As of 2014, the two most recent flank eruptions of Italy's Mount Etna were in 2014 and in 2008 to 2009. Etna is one of the world's most active volcanoes, with nearly constant lava flow and related geologic activity.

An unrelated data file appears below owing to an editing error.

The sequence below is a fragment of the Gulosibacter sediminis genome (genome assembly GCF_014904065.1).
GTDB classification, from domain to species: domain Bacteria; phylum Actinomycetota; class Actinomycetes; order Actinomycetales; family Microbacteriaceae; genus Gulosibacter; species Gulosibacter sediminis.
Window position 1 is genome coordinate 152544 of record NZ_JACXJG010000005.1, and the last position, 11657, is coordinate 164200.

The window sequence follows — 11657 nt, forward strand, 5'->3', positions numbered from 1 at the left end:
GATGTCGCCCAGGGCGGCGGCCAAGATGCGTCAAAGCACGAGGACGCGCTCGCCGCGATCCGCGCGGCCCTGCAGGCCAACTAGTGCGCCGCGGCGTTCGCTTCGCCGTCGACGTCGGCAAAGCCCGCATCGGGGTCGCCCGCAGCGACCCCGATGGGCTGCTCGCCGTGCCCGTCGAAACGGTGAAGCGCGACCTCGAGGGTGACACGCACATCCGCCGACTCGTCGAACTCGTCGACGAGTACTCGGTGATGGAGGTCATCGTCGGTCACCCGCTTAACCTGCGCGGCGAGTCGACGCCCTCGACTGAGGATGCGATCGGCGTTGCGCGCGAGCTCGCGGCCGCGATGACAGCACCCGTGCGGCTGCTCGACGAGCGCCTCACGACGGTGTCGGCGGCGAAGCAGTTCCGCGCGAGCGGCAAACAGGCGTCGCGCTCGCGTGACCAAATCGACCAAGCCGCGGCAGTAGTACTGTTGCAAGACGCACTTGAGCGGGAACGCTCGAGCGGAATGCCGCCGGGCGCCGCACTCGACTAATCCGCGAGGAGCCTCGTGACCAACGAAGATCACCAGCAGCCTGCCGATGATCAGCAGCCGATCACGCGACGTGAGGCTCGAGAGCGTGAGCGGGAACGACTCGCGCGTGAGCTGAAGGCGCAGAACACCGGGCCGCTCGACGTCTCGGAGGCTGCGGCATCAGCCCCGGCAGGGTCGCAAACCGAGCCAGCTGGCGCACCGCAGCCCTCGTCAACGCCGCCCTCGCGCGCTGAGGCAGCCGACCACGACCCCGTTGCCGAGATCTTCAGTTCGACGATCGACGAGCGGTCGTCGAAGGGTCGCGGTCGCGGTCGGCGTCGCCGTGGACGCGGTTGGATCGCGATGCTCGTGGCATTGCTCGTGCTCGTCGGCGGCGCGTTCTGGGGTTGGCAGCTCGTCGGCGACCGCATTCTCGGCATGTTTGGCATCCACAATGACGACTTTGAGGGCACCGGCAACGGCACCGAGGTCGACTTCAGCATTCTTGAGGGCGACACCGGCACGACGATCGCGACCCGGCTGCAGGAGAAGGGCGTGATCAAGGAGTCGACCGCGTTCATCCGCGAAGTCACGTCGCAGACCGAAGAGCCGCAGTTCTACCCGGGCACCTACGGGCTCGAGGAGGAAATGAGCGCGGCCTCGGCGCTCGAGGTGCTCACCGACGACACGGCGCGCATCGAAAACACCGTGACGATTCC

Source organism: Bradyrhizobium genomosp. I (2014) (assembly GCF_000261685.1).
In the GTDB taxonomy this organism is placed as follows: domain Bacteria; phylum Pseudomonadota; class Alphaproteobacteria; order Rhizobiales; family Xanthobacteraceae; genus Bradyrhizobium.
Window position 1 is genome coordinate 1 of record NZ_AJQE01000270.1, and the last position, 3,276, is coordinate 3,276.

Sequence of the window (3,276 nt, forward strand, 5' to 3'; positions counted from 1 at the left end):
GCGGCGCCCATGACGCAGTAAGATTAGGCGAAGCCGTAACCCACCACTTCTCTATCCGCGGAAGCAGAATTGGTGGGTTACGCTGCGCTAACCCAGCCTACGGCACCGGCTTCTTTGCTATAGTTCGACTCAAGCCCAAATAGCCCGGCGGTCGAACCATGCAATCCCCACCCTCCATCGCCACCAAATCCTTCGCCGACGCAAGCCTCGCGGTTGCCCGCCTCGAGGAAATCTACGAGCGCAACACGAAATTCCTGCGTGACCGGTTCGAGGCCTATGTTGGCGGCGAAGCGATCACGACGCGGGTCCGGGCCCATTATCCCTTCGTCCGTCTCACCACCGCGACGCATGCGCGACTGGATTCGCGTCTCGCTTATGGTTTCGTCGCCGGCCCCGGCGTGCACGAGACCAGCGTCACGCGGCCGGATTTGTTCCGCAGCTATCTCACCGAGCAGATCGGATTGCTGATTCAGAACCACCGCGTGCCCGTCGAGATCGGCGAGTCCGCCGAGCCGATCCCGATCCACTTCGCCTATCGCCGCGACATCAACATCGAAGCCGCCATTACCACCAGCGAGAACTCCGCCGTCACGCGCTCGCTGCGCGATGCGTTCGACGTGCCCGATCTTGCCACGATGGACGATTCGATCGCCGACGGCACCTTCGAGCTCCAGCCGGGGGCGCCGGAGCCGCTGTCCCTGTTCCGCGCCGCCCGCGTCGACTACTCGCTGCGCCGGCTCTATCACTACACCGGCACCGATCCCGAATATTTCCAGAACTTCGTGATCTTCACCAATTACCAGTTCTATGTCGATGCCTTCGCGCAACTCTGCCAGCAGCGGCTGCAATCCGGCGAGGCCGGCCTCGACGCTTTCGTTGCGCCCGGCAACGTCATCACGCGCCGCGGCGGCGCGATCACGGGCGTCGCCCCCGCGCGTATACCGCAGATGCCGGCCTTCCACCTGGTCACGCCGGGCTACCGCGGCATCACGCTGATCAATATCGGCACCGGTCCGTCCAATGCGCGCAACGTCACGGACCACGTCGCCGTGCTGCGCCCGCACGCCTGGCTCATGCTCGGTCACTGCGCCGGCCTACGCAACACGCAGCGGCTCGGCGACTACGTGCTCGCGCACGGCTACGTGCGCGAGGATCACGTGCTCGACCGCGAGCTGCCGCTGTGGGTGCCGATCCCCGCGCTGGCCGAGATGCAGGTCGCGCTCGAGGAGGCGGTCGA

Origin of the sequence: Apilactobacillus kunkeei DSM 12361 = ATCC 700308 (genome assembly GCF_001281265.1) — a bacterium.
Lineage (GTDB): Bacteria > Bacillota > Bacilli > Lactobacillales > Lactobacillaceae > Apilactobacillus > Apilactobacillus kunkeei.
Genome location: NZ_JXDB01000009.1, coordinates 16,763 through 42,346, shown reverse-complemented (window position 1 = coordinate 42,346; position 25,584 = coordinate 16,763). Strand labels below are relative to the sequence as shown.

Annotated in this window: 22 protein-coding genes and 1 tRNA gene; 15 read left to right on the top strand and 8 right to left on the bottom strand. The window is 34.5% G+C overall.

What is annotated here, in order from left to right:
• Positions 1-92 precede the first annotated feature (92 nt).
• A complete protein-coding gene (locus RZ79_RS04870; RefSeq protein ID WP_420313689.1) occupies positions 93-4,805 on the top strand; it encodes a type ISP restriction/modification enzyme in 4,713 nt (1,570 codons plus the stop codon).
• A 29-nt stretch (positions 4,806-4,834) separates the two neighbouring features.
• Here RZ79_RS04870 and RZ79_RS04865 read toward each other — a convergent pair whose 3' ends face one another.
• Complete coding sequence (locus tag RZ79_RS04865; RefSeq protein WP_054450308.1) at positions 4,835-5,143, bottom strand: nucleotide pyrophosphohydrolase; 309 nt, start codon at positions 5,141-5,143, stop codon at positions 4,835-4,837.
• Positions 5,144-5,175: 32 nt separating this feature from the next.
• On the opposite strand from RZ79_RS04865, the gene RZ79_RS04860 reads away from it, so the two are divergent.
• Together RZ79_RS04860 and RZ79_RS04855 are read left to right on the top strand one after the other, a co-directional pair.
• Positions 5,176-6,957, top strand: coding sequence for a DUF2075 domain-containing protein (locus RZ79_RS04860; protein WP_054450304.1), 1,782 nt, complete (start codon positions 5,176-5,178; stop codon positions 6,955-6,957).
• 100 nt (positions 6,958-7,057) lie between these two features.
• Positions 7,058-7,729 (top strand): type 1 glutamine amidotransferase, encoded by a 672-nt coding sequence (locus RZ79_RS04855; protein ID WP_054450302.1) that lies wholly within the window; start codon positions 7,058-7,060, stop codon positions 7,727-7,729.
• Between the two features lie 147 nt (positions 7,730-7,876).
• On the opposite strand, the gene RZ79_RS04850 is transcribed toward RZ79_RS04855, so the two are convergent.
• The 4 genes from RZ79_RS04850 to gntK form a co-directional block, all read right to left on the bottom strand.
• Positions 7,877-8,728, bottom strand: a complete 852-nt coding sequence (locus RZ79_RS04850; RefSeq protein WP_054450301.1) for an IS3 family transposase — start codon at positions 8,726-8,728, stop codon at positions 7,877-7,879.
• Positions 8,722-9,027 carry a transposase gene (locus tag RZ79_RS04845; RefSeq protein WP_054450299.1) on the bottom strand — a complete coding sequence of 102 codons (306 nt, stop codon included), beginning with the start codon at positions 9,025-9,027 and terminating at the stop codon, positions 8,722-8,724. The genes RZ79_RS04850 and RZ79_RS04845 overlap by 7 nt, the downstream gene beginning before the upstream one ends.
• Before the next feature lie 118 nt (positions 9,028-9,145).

With five craters at the peak that have frequent showy Strombolian eruptions, it's difficult to classify what is an eruption. However, flank eruptions, which occur on the sides of the mountain instead of in the craters, are obvious and deadly. Flank eruptions in 1928 destroyed the village of Mascali near the volcano's base, and in 1992, the town of Zafferana was barely saved by lava control innovations, primarily earthen dams and dug channels designed to slow and redirect lava flow from a flank eruption.